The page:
Articles in Insurgencies
As previously noted on GeoCurrents, the political entities that comprise the French Republic exhibit a multitude of different administrative designations with varying legal responsibilities. One such possession is French Polynesia, which was officially designated an “overseas country” in 2004, though legally its status is indistinguishable from that of France’s other overseas collectivities.
Eastern Assam in northeastern India has been engulfed in ethnic violence for the past five days, with the indigenous Bodo (pronounced BO-RO) pitted aginst Bengali-speaking Muslims. Fighting flared July 20th after four unidentified men killed four Bodo youths; in retaliation, Bodo gangs attacked local Muslims. Before long, tit-for-tat carnage resulted in some 32 deaths and the burning of approximately 60 …
A recent article in the Chinese news site CRI notes that the indigenous Nasa people of southwestern Colombia have “lashed out at a Colombian Army outpost in southwestern Cauca province, as the military refused to leave their land as requested.” The report goes on to note that some 1,000 people surrounded a military outpost and literally tried to drag the soldiers away. As reported elsewhere, Colombian riot police soon evicted the Nasa demonstrators, and later shot and killed a member of the movement who allegedly refused to stop at an armed checkpoint
Flooding in Northeastern India and its sometimes-fraught political backdrop.
GeoCurrents technical expert Kevin Morton just brought to my attention a viral video, Kony 2012, produced by the organization Invisible Children. The video seeks to use social media to help bring the brutal leader of the Lord’s Resistance Army (LRA), Joseph Kony, to justice before the year is over. This powerful half-hour video has already been viewed more than seven million …
If Saudi Arabia faces a restive Shia minority in its main oil-producing area (see GeoCurrents Oct. 14, 2011), Iran has a similar challenge. Its foremost oil-producing zone—the southwestern province of Khuzestan (Ahwaz in Arabic)—is the heart of Iran’s dissatisfied Arabic-speaking minority. Fear of unrest in Khuzestan looms large in Iranian security deliberations. Not only does
Recent news reports have trumpeted Burma’s (Myanmar’s) decision to suspend construction of the massive, Chinese-financed Myitsone Dam on the Irrawaddy River in the northern reaches of the country. The Economist magazine, for example, claims that the cancellation provides “mounting evidence that the new government in Yangon is serious about reform.” That assessment may well be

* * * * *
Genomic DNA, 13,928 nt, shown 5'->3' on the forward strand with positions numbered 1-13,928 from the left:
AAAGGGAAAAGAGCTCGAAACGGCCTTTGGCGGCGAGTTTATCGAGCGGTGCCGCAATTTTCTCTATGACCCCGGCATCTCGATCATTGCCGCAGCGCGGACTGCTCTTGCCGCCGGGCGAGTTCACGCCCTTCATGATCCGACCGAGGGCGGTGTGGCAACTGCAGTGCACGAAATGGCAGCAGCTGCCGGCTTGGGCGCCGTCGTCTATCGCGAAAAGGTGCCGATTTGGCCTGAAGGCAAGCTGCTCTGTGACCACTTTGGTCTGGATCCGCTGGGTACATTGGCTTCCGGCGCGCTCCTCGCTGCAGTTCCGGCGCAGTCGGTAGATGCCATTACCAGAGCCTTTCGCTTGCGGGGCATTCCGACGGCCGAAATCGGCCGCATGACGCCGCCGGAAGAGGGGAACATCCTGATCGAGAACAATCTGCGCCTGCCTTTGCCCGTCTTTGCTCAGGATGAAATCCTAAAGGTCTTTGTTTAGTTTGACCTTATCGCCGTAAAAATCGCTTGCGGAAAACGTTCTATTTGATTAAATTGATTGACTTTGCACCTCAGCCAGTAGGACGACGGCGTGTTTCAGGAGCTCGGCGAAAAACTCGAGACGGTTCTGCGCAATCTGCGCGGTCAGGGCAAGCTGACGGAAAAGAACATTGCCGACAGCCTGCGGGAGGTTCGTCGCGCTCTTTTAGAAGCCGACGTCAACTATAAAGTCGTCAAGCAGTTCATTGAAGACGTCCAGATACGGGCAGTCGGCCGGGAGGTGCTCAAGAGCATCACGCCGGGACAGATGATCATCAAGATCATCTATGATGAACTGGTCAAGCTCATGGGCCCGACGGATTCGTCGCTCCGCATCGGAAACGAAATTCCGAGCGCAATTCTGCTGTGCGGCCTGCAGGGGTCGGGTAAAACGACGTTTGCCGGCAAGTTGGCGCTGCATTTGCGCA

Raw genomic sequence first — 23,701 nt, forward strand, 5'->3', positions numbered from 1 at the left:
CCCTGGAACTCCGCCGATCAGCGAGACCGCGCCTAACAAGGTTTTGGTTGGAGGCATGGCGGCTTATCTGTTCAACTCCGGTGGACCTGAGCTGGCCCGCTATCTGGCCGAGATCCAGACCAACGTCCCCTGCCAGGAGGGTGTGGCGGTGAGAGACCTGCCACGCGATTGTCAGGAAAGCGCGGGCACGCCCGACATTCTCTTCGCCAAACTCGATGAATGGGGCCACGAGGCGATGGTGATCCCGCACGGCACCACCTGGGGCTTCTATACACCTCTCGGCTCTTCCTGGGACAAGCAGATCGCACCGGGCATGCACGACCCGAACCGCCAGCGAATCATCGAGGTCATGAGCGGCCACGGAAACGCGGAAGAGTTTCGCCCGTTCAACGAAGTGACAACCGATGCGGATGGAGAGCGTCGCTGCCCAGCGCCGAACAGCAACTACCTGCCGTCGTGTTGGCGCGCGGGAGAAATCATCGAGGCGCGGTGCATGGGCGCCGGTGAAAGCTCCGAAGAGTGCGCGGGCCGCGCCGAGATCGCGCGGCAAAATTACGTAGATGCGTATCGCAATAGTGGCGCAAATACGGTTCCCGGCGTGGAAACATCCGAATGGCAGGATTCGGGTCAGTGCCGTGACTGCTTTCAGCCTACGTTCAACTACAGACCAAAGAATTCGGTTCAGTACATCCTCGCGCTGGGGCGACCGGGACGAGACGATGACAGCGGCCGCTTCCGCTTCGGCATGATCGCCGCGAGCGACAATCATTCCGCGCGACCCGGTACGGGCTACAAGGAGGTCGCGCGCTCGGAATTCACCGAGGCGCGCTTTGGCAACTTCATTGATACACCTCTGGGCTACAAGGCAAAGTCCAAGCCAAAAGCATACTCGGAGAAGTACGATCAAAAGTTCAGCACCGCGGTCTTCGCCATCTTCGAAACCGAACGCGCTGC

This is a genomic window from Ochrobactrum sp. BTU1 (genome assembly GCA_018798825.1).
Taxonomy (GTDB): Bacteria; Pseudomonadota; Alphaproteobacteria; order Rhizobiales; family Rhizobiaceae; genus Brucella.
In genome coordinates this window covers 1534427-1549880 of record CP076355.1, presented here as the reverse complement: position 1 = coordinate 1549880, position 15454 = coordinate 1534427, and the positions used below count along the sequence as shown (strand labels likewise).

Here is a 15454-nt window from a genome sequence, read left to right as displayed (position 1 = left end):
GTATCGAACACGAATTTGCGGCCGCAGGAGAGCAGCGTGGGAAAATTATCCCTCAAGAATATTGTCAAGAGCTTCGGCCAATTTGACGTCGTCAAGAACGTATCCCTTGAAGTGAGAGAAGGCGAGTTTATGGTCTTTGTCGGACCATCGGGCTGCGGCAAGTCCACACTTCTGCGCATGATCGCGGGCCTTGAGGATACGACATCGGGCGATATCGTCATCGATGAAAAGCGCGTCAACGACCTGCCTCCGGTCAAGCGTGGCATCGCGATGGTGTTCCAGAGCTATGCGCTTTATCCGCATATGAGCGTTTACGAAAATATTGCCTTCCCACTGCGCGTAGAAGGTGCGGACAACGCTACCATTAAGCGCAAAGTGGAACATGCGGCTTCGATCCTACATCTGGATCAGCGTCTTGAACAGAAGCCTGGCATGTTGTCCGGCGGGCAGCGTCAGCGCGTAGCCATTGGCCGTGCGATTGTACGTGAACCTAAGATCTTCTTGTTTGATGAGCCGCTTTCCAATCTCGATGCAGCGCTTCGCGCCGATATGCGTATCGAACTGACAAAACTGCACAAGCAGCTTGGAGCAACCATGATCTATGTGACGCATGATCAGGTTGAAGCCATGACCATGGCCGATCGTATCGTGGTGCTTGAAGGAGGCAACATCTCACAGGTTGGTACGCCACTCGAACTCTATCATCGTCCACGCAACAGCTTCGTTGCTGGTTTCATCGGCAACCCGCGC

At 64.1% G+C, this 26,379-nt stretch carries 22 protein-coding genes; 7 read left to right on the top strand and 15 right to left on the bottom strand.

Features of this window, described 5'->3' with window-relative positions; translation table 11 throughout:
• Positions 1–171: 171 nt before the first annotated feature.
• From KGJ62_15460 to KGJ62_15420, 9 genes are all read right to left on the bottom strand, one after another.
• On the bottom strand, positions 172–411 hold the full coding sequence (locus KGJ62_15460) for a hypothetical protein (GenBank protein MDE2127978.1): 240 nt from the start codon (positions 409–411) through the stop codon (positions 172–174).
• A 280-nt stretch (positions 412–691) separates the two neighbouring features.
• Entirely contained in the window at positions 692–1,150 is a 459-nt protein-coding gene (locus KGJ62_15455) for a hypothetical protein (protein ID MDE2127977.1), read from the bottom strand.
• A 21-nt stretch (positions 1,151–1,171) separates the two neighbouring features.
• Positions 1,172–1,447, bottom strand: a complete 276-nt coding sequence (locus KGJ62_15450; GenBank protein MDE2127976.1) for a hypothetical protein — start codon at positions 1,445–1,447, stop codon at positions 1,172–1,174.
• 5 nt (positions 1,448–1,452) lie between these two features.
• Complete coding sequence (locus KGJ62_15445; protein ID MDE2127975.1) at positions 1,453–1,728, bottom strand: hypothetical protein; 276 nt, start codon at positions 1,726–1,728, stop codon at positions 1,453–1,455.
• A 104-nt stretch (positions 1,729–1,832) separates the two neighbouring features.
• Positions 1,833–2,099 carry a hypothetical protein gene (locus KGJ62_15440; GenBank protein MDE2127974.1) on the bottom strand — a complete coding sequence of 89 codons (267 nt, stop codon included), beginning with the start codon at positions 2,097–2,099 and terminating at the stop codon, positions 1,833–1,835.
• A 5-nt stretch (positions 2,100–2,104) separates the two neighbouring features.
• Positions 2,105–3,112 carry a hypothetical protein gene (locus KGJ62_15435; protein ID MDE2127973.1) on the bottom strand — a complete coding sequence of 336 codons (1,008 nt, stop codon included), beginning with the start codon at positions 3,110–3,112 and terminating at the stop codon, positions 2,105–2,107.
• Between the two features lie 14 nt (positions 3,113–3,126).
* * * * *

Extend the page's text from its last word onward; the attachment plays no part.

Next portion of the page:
Of the world’s many geopolitical “panhandles,” that of Oklahoma best fits the term: the state is indeed shaped like a pan with a well-defined handle. In regard to sovereign states, Namibia seems to sport the clearest handle, although the rest of the country looks more like a deep pot than a pan. At any rate
The small Indian state of Tripura was until recently beleaguered by insurgency, much like its neighbors in northeastern India. South Asia Terrorism Portal lists one active terrorist/insurgent group, two proscribed groups, and twenty-two inactive ones. Most have championed indigenous claims to land and autonomy, opposing the Bengali migration that has transformed the state.
A recent (May 14) discussion thread in GeoCurrents takes on the one-dimensional left/right political spectrum. Jim Wilson perceptively notes that he “always like[s] watching political commentators trying to decide whether those who want to roll back the reforms of Deng Xiaoping are the right wing or the left wing of the Chinese Communist Party.” Another
Balochistan, spanning the border between Pakistan and Iran, is a deeply troubled region, beset with rebellion and split by a barrier. Pakistan’s Balochistan province has been in rebellion as often as not since the founding of the country. Wikipedia lists five distinct “Balochistan conflicts” since 1948, but it is not always clear when one conflict
One of the world’s most heavily fortified borders stretches between Iran and Pakistan. The Iran-Pakistan Barrier, currently under construction by the Iranian government, features a three-foot thick (.91 meters), ten-foot high (3.05 meter) concrete wall extending across 700 kilometers of forbidding desert terrain. The actual wall, however, is merely one part of an elaborate system
Understandings of the recent conflict in Ivory Coast (officially, Republic of Côte d’Ivoire) vary significantly among different sectors of the news media. Mainstream sources in the United States often mention the Ivorian Civil War of 2002-07 that effectively divided the country in two (see map), but they focus primarily on the presidential election of 2010
Most Americans would be surprised to learn of the ethnic and religious diversity that exists in present-day Syria. Standard references sources give an impression of clear domination by Arabic-speaking Sunni Muslims. The CIA World Factbook summarizes Syria’s cultural make-up as follows:
On June 18, 2010, Australian news announced that the government of Papua New Guinea had just seized a sizable tanker filled with allegedly stolen oil. Registered in the Marshall Islands, the Singapore-bound ship was carrying crude worth an estimated $A16.3 million ($14 million US). Its 20 crew members were arrested and charged with various